Spring is a time for new beginnings: new plant growth, new birth, new coats of paint. After the drab grayness of Utah winter, a fresh coat of exterior paint can be just the burst of freshness you need to move into the new season. Exterior painting may not be as straightforward a project as you may think, however. There are many factors in play as the weather warms up, and these need to be considered carefully before painting begins.
How Long Does Paint Take to Dry?
The biggest determining factor for how long paint takes to dry is the kind of paint in question. Paints are typically oil- or latex-based, and they have different physical and chemical properties. Latex paint tends to dry more quickly, sometimes within an hour until the paint is dry to the touch and four until it has dried all the way through.
Drying times for oil-based paints require more patience: typically 6-8 hours at minimum to become dry to the touch and a full 24 hours before the paint is ready for a second coat. Check the can of paint you’re working with for more specific drying times, keeping in mind that even those values will be affected by your exterior painting environment.
Finding the Right Environmental Conditions for Exterior Painting
Mother Nature reigns supreme when it comes to the right time to do your exterior painting. Ambient temperatures and other climatic conditions should guide when you pull out the paint brush. This means there is no one-size-fits-all time to paint exterior walls; the right time will depend on where you live. If you want to avoid repainting sooner than you had planned, keep a careful watch on your weather.
No one jumps up to take care of their exterior painting during the winter months. The reasoning is two-fold: 1. Being outside for extended periods of time to do chores is uncomfortably chilly and 2. Paint doesn’t cure well in the cold. This is true no matter what kind of paint you use for your exterior painting job, but water-based exterior paints especially don’t handle the winter chill with grace.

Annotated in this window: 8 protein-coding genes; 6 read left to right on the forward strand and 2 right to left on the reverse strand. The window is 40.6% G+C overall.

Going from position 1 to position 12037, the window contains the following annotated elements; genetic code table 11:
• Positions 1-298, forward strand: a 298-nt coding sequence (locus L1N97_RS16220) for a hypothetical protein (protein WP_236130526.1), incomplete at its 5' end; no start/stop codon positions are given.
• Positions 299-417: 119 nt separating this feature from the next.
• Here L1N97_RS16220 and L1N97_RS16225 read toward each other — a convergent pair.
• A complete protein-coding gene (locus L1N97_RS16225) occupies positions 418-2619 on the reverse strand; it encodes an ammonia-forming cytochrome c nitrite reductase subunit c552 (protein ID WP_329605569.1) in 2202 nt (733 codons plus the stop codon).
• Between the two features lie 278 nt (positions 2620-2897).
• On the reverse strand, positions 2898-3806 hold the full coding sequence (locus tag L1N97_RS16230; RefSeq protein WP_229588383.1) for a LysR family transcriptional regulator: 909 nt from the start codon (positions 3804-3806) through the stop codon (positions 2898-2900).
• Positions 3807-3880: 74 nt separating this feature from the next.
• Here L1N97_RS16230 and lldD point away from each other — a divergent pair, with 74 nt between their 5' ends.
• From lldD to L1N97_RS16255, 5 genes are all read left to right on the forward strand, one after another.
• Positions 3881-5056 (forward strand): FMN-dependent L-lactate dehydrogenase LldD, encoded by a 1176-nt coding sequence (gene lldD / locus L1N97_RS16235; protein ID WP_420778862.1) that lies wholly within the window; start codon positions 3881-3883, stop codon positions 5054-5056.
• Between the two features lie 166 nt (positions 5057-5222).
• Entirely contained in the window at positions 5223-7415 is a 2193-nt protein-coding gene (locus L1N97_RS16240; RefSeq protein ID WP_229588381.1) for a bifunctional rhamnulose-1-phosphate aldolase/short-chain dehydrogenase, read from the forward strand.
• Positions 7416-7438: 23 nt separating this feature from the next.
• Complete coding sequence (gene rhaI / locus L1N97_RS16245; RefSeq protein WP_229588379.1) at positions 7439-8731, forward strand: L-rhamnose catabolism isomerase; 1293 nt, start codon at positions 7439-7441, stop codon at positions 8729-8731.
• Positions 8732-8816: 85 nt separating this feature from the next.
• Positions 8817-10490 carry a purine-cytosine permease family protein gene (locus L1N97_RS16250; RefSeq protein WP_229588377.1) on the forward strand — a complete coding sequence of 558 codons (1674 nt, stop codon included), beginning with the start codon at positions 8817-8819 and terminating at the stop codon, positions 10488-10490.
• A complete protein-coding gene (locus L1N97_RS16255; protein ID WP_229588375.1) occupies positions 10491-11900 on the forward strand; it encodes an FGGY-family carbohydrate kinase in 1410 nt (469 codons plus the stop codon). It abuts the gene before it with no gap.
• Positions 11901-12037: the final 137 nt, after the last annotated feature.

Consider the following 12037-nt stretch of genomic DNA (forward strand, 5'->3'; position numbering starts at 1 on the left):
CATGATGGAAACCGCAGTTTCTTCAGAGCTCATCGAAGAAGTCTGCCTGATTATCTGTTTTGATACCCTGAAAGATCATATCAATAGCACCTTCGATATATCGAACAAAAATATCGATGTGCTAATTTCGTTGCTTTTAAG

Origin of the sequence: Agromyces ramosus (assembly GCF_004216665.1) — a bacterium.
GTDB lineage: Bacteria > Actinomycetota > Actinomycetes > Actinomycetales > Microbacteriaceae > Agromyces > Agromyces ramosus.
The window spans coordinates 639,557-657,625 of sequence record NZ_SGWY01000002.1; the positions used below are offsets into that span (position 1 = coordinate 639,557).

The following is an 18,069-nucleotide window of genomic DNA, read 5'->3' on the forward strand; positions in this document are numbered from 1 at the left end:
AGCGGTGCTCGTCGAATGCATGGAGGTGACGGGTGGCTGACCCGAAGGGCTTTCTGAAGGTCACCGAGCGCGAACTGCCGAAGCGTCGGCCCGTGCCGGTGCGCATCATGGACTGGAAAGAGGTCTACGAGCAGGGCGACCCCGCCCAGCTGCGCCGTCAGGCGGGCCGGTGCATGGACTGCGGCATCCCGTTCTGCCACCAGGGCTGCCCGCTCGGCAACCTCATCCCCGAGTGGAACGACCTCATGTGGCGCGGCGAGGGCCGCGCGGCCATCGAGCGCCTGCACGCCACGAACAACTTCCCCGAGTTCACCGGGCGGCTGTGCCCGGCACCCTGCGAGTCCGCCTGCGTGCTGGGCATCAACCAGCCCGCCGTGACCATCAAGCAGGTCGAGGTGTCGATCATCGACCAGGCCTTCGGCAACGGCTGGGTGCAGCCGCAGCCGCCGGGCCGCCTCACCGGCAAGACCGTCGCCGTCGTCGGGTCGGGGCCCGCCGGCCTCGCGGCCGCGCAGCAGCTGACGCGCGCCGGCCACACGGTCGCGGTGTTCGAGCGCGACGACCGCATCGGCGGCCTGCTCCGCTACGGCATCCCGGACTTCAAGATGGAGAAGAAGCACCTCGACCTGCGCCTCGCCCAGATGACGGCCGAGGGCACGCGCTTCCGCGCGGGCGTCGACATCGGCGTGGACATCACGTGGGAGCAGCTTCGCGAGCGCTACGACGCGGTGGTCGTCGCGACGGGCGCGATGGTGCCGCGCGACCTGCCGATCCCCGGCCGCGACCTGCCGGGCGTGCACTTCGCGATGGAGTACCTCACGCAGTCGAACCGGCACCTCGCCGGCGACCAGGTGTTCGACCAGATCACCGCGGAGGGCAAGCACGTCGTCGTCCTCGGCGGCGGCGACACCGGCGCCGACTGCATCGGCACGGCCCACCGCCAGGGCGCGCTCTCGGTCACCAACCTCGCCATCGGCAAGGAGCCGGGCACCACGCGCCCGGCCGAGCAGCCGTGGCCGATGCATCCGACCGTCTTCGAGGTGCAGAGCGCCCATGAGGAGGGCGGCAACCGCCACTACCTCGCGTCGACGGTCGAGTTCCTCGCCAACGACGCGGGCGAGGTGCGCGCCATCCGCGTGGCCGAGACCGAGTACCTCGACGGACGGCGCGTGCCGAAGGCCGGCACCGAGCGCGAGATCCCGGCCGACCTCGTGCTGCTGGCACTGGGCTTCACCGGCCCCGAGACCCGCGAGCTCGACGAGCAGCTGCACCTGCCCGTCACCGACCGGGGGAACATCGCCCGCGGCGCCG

You should wait for moderate to warm temperatures before painting your exterior, the industry consensus being 40°–90° F for oil paints and 50°–85° F for latex (which are generally better for exteriors). This is the standard for daytime temps, when the paint is actually being applied. It is also critical that overnight lows don’t compromise the paint’s ability to cure properly. Watch the weather forecast and make sure that temperatures aren’t predicted to drop below 32° F at night for several days after painting. Otherwise, dew can form on surfaces and cause the water in the paint to evaporate too slowly, compromising its ability to resist cracking.
Believe it or not, weather that is too hot can also mar a perfectly good paint job. While colder temperatures lead to longer drying and curing times, higher temperatures can bake the surface you are trying to paint. Hotter conditions don’t have a hard and fast rule beyond what was stated above, but you can judge based on the temperature of your exterior walls. If you can’t hold your hand on the wall for a few seconds without pain, wait for the temperature to fall.
Atmospheric water content is a huge factor for when exterior painting is appropriate. High humidity can lead to water vapor forming or droplets pooling on your new paint job. It can also interfere with paint’s ability to adhere to your walls, resulting in paint bubbling or peeling off. It can also cause paint to leach, which is highly unattractive, and it can inhibit paint’s protective film layer from developing, compromising the protective qualities of the paint.
Be on the lookout for 40%–70% humidity before you start painting. This is especially important if you are painting wood, which tends to wick up moisture from the air, causing it to swell, or crack if the air is too dry.
As an extension of the humidity principle, make sure rain is not on the horizon before you start painting. This is not a matter of not getting dripped on: your surfaces need to be dry in order for paint to cure properly. You’ll also need 4–8 hours of dry weather after the paint is applied.
Take care that you don’t paint your exterior on a blustery day. Wind can cause your paint to dry too quickly, leaving signs of streaks. Worse still, it can blow dirt and debris around to get stuck in your drying paint. The smaller the breeze, the better.